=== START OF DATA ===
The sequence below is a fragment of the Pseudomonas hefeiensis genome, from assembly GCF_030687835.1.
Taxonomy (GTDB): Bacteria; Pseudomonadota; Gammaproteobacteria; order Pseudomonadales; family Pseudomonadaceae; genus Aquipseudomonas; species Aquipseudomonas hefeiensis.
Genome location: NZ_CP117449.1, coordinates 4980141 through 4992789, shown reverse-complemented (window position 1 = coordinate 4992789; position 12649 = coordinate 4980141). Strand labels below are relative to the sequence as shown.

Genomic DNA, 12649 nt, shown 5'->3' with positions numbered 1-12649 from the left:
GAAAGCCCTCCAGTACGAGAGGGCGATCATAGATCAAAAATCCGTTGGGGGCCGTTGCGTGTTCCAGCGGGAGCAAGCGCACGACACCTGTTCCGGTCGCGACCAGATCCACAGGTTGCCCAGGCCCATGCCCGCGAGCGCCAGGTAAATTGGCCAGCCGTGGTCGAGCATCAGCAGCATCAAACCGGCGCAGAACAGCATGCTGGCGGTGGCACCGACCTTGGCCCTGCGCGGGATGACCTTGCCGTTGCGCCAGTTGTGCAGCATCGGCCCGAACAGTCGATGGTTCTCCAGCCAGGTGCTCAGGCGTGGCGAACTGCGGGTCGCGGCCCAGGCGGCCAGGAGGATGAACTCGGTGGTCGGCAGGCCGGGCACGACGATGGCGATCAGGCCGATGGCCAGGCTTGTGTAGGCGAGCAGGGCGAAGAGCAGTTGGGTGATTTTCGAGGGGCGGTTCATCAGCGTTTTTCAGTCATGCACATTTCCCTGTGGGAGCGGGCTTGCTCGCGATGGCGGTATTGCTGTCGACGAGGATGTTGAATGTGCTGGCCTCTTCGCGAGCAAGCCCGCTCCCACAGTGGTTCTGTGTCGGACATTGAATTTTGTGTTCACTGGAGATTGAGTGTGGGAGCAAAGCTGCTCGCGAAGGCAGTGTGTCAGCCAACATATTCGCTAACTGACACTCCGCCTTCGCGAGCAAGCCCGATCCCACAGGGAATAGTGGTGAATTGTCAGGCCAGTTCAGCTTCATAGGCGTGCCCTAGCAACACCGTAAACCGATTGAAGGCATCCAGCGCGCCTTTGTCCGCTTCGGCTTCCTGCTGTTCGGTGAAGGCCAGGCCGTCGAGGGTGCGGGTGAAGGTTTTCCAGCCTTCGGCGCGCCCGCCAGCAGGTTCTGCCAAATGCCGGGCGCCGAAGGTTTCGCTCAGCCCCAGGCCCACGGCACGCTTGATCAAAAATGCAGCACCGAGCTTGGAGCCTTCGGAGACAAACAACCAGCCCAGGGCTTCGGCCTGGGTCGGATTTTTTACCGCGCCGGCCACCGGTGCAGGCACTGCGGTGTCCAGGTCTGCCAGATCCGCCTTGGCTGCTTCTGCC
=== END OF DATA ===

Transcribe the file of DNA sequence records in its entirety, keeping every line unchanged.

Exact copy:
The sequence below is a fragment of the Pseudomonas hefeiensis genome, from assembly GCF_030687835.1.
Taxonomy (GTDB): Bacteria; Pseudomonadota; Gammaproteobacteria; order Pseudomonadales; family Pseudomonadaceae; genus Aquipseudomonas; species Aquipseudomonas hefeiensis.
Genome location: NZ_CP117449.1, coordinates 4980141 through 4992789, shown reverse-complemented (window position 1 = coordinate 4992789; position 12649 = coordinate 4980141). Strand labels below are relative to the sequence as shown.

Genomic DNA, 12649 nt, shown 5'->3' with positions numbered 1-12649 from the left:
GAAAGCCCTCCAGTACGAGAGGGCGATCATAGATCAAAAATCCGTTGGGGGCCGTTGCGTGTTCCAGCGGGAGCAAGCGCACGACACCTGTTCCGGTCGCGACCAGATCCACAGGTTGCCCAGGCCCATGCCCGCGAGCGCCAGGTAAATTGGCCAGCCGTGGTCGAGCATCAGCAGCATCAAACCGGCGCAGAACAGCATGCTGGCGGTGGCACCGACCTTGGCCCTGCGCGGGATGACCTTGCCGTTGCGCCAGTTGTGCAGCATCGGCCCGAACAGTCGATGGTTCTCCAGCCAGGTGCTCAGGCGTGGCGAACTGCGGGTCGCGGCCCAGGCGGCCAGGAGGATGAACTCGGTGGTCGGCAGGCCGGGCACGACGATGGCGATCAGGCCGATGGCCAGGCTTGTGTAGGCGAGCAGGGCGAAGAGCAGTTGGGTGATTTTCGAGGGGCGGTTCATCAGCGTTTTTCAGTCATGCACATTTCCCTGTGGGAGCGGGCTTGCTCGCGATGGCGGTATTGCTGTCGACGAGGATGTTGAATGTGCTGGCCTCTTCGCGAGCAAGCCCGCTCCCACAGTGGTTCTGTGTCGGACATTGAATTTTGTGTTCACTGGAGATTGAGTGTGGGAGCAAAGCTGCTCGCGAAGGCAGTGTGTCAGCCAACATATTCGCTAACTGACACTCCGCCTTCGCGAGCAAGCCCGATCCCACAGGGAATAGTGGTGAATTGTCAGGCCAGTTCAGCTTCATAGGCGTGCCCTAGCAACACCGTAAACCGATTGAAGGCATCCAGCGCGCCTTTGTCCGCTTCGGCTTCCTGCTGTTCGGTGAAGGCCAGGCCGTCGAGGGTGCGGGTGAAGGTTTTCCAGCCTTCGGCGCGCCCGCCAGCAGGTTCTGCCAAATGCCGGGCGCCGAAGGTTTCGCTCAGCCCCAGGCCCACGGCACGCTTGATCAAAAATGCAGCACCGAGCTTGGAGCCTTCGGAGACAAACAACCAGCCCAGGGCTTCGGCCTGGGTCGGATTTTTTACCGCGCCGGCCACCGGTGCAGGCACTGCGGTGTCCAGGTCTGCCAGATCCGCCTTGGCTGCTTCTGCC